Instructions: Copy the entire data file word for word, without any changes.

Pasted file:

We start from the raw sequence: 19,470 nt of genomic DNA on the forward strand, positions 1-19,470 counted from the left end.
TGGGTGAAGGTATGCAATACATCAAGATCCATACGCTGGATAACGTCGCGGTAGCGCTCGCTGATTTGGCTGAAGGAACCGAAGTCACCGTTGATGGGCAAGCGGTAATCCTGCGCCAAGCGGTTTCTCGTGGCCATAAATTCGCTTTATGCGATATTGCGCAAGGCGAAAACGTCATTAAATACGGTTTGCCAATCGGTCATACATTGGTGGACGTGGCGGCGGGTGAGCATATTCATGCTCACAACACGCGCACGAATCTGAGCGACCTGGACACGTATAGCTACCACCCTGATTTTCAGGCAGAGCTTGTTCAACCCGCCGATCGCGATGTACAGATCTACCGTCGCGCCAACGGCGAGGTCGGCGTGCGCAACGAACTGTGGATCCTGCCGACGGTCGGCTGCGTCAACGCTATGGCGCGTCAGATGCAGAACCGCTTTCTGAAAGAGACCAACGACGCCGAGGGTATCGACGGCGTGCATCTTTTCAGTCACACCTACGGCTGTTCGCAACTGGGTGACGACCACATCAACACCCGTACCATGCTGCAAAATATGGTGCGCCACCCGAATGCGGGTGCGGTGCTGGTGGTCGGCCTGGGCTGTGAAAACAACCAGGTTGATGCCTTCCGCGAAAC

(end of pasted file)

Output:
We start from the raw sequence: 19,470 nt of genomic DNA on the forward strand, positions 1-19,470 counted from the left end.
TGGGTGAAGGTATGCAATACATCAAGATCCATACGCTGGATAACGTCGCGGTAGCGCTCGCTGATTTGGCTGAAGGAACCGAAGTCACCGTTGATGGGCAAGCGGTAATCCTGCGCCAAGCGGTTTCTCGTGGCCATAAATTCGCTTTATGCGATATTGCGCAAGGCGAAAACGTCATTAAATACGGTTTGCCAATCGGTCATACATTGGTGGACGTGGCGGCGGGTGAGCATATTCATGCTCACAACACGCGCACGAATCTGAGCGACCTGGACACGTATAGCTACCACCCTGATTTTCAGGCAGAGCTTGTTCAACCCGCCGATCGCGATGTACAGATCTACCGTCGCGCCAACGGCGAGGTCGGCGTGCGCAACGAACTGTGGATCCTGCCGACGGTCGGCTGCGTCAACGCTATGGCGCGTCAGATGCAGAACCGCTTTCTGAAAGAGACCAACGACGCCGAGGGTATCGACGGCGTGCATCTTTTCAGTCACACCTACGGCTGTTCGCAACTGGGTGACGACCACATCAACACCCGTACCATGCTGCAAAATATGGTGCGCCACCCGAATGCGGGTGCGGTGCTGGTGGTCGGCCTGGGCTGTGAAAACAACCAGGTTGATGCCTTCCGCGAAAC